|Posted By:||Bonnie Cooper|
|Subject:||Re: Percy and McElwain ca. pre and mid 1800s Aukland and Ireland|
|Post Date:||April 23, 2011 at 09:52:55|
|Forum:||New Zealand Genealogy Forum|
Info on the other two sons who came to New Zealand:
Mr. John McElwain, J.P., Rocky Nook, Auckland, was born at Killan House, Ballymascanlan, County Louth, in 1822. He was educated in Dublin, and was in the Government service in the county of Louth until he was about the age of twenty-six years. Attracted by the accounts from New Zealand he left his native country by the ship “Pekin,” and landed at Port Chalmers in 1848. Mr. McElwain went on to Auckland, where he joined the service of the Government, and remained in it for two years, and afterwards entered a merchant's office. After two years' experience there he turned his attention to farming, and purchased fifty-five acres of land at Kingsland. His brother, the late Mr. George McElwain, presented him with sixty acres, and so he entered on his new calling with every assurance of success. For over sixteen years he carried on farming with great prosperity. He then sold his land, and bought his present property at Mount Roskill where he has since led a life of ease and comfort. Mr McElwain has devoted both time and energy to the public affairs of the district, and was for ten years chairman of the Waitakerei Road Board, and one of the first members of the original Mount Albert Road Board, on which he served for twenty years. He has been a constant worker in the cause of education, and was chairman of the school committee during the years of his residence in the Mount Albert district; he presented the board with the acre of land on which the school now stands. Mr. McElwain has been a Justice of the Peace for over thirty years. Throughout the whole of his career he has been ably helped by Mrs McElwain, who is a daughter of the late Rev. John Whitley, whose murder at the White Cliffs by the Maoris, in the early days of colonisation, is a melancholy historical fact known to all pioneer colonists. Of Mr. and Mrs McElwain's family, three sons and two daughters are alive. Two of the sons are farming—one at Waiuku, and the other at Waitakerei, and the eldest daughter married Mr. H. H. Seabrook, the well-known manufacturer, of Grafton Road. Mr. McElwain's brother, Mr. G. McElwain, was the first Governor of Auckland Gaol, and was appointed to the position by Captain Hobson, the first Governor of New Zealand.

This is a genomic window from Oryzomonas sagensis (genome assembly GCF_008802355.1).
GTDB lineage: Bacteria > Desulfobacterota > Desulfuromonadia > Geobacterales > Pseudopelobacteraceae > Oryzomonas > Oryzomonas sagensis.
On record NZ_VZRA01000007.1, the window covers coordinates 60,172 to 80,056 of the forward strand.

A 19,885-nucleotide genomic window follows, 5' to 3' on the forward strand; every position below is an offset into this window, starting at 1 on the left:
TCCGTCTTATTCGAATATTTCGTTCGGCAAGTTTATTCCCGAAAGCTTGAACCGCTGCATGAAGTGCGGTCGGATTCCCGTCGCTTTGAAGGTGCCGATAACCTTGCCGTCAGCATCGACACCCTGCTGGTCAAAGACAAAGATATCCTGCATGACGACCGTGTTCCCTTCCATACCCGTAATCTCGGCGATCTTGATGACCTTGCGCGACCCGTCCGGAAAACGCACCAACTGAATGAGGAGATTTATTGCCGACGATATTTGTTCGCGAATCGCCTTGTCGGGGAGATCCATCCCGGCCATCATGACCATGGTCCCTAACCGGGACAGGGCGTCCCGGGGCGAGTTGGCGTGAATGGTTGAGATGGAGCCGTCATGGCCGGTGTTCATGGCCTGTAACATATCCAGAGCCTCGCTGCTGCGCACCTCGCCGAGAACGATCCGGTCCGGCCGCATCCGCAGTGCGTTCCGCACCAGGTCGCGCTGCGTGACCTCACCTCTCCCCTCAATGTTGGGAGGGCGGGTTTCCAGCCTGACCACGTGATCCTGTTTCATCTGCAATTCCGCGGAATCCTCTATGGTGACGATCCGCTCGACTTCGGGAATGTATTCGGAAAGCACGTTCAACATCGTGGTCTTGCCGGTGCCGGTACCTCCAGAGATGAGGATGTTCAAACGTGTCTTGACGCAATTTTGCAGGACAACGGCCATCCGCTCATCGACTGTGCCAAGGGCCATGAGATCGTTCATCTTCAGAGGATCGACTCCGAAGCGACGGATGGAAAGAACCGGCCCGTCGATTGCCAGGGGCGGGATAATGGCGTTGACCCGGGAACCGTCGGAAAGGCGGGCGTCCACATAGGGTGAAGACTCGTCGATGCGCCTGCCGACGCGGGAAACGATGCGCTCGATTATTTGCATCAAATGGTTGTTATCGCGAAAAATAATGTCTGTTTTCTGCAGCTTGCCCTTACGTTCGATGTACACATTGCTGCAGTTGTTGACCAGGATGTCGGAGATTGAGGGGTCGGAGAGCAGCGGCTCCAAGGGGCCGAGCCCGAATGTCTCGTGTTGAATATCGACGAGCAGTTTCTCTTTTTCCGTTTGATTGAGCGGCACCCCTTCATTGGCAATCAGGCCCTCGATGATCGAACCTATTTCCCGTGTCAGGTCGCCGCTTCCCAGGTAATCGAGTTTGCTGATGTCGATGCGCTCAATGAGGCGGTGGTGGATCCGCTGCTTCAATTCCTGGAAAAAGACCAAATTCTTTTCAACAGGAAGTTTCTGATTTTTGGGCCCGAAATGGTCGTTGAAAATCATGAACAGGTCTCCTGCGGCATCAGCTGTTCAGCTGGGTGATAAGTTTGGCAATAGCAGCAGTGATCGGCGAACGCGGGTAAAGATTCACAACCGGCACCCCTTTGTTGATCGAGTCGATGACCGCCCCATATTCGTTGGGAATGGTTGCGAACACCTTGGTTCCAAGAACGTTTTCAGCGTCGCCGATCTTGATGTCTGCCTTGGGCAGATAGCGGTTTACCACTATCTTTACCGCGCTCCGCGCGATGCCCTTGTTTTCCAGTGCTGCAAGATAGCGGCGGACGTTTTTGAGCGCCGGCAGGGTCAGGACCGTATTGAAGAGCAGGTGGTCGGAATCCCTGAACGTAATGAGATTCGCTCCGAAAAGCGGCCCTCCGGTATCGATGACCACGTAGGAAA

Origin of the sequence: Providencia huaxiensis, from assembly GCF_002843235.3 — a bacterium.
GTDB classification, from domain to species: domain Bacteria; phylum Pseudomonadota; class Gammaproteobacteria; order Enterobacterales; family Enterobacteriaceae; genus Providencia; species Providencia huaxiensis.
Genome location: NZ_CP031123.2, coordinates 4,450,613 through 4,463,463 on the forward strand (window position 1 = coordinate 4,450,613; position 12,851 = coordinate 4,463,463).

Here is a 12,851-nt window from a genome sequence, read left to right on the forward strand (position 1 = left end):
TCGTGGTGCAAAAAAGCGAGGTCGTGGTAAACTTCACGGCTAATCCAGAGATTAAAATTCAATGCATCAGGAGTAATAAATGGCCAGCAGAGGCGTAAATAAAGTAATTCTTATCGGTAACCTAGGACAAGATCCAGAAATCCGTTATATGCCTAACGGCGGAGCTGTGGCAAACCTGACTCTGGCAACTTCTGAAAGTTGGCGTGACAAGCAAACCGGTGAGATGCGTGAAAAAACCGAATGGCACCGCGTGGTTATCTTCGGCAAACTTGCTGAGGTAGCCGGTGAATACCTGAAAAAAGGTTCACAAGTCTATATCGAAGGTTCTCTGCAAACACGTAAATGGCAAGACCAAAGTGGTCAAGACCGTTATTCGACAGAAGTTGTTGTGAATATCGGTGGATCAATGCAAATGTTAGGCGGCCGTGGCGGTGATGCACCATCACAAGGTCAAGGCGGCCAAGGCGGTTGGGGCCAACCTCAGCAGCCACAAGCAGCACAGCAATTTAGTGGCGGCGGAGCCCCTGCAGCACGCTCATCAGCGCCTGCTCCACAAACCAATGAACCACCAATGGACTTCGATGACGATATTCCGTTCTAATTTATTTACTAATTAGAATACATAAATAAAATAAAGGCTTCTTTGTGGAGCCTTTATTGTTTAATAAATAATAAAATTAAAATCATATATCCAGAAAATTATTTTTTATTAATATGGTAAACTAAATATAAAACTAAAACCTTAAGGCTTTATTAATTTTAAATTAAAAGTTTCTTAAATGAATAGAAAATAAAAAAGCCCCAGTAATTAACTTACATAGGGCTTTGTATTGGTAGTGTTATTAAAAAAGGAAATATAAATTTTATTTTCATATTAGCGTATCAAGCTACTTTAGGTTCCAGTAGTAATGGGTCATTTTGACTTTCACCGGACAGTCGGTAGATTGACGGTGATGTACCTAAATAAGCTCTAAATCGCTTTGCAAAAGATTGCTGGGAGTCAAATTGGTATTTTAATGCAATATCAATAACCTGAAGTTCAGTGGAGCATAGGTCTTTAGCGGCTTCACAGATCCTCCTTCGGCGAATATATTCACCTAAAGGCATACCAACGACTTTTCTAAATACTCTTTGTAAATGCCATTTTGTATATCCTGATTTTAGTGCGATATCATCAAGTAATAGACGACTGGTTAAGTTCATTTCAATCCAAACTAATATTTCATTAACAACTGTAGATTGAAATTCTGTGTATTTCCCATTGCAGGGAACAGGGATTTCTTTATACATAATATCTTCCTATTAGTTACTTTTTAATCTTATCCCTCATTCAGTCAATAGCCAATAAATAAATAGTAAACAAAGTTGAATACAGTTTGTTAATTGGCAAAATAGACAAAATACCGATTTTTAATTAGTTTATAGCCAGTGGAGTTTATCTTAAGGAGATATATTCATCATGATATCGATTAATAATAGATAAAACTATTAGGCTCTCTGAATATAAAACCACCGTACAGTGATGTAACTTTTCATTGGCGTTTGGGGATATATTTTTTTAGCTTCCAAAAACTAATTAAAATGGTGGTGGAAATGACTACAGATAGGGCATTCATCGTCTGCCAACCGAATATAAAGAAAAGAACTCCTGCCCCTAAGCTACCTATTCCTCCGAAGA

McElwain, George, Family Butcher, corner of Nixon Street, and the Great North Road, Auckland. Bankers, Bank of New Zealand. This business was established in 1888 by the present proprietor. The premises consist of a two-storey wooden building, well adapted in every respect for Mr. McElwain's business. Mr. McElwain is a cash purchaser of live stock in the open markets, and has of late considerably increased his business connection. He was born in the South of Ireland in 1855, and followed farming on his father's land. In 1877 he came to Auckland with his wife and child, by the ship “Oxford,” and settled in Mangapai, where he successfully carried on farming for nearly six years. He, however, removed into Auckland, where his family could have the advantage of a better education. Whilst at Mangapai he devoted the greater part of his time to the breeding and rearing of stock, chiefly suitable for the trade. Mr. McElwain is an Oddfellow, and takes great interest in all outdoor sports. In his younger days he played as a three-quarter in the football field, but he now devotes whatever leisure time he possesses to shooting and fishing. He is married to a daughter of Captain Patterson.